Capacity is one of the most critical specifications to determine when selecting the dock leveler to use in a loading dock installation. The capacity indicated on the serial number plate or on a quotation refers to the amount of weight that can be evenly distributed across the deck of a dock leveler in the stored position.
It is extremely important to consider and properly calculate the appropriate capacity of a dock leveler needed for a specific application(s). Improper capacity selection can lead to many unwanted issues ranging from the dishing of the dock leveler deck plate, to serious structural failure, which can lead to personal injury or death. The important difference between static and dynamic capacity is frequently misunderstood. When determining the appropriate dock leveler capacity, it is extremely important to become knowledgeable in capacity calculations or utilize the design templates and guidelines provided by the dock leveler manufacturer. Additionally, dock leveler manufacturers will make design recommendations, including the recommended capacity. To provide the recommendations the manufacture will require specific information on the application. The information requested may seem substantive and unimportant however complete information is vital to properly determine and provide appropriate recommendations.
Typically capacity ratings for dock levelers range from 25,000lbs. to 80,000lbs. Over 90% of all dock leveler installations fall within this capacity range. It is important to understand that these ratings are static ratings. Static Capacity is an engineered calculation of the dock leveler’s structural capacity. This calculation determines the dock leveler’s capacity to support an evenly distributed “still” load placed on the platform in the stored position. The Static capacity rating for a dock leveler is an indication of the maximum weight that can be evenly distributed on the dock leveler.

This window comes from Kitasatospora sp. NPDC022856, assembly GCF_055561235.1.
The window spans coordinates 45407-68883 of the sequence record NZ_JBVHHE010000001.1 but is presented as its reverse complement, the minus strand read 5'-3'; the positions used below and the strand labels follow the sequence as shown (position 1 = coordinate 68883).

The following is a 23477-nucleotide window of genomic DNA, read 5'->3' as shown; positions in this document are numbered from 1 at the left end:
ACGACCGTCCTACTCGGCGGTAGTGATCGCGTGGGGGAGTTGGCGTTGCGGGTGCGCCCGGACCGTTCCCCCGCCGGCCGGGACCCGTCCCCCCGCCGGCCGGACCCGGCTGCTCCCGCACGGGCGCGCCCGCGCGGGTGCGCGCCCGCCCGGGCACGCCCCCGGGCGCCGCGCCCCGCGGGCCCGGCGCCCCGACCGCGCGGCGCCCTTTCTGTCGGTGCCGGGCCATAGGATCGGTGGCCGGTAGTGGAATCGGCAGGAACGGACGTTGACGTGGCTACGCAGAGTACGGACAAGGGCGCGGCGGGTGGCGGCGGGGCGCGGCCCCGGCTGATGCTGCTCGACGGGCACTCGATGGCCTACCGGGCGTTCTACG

Dynamic capacity is a range of motion (dynamic) which involves a range of forces due to movement that can dramatically increase the effective weight of a static load. It relates to the speed, frequency of use, and percentage of grade, and other dynamic factors while the fork lift is traveling across the leveler during use. Dynamic factors result in a reduction of the capacity rating relative to the static capacity rating of a given dock leveler. The dynamic total load multiplier is a number that the total maximum load to be driven across the dock leveler is multiplied by to accommodate the dynamic loads that will be applied to the dock leveler.
When trying to determine the dynamic total load multiplier factor of a dock leveler the following information needs to be considered:
- The weight of the heaviest fork truck or Material Handling Equipment being used including attachments that maybe placed on the fork truck;
- Heaviest load weight that the Material Handling Equipment will be moving;
- Whether a fork truck has three or four wheels as well as the size of the tires;
- How many loads per shift or per day.
The common dynamic total load multiplier is 2.5 when calculating capacity for standard dock leveler applications. However, dynamic total load multiplier can range from 2.0 to 5.0 depending on the severity of the application and the manufacturer. Since there is no recognized industry standard, manufacturers rate their capacities differently. Some may use lower multipliers to be more competitively priced or leave the impression that their particular dock leveler is stronger than other manufacturers. Variables like fork trucks, fork truck weights, type and speed could create the need to increase the dynamic total load multiplier.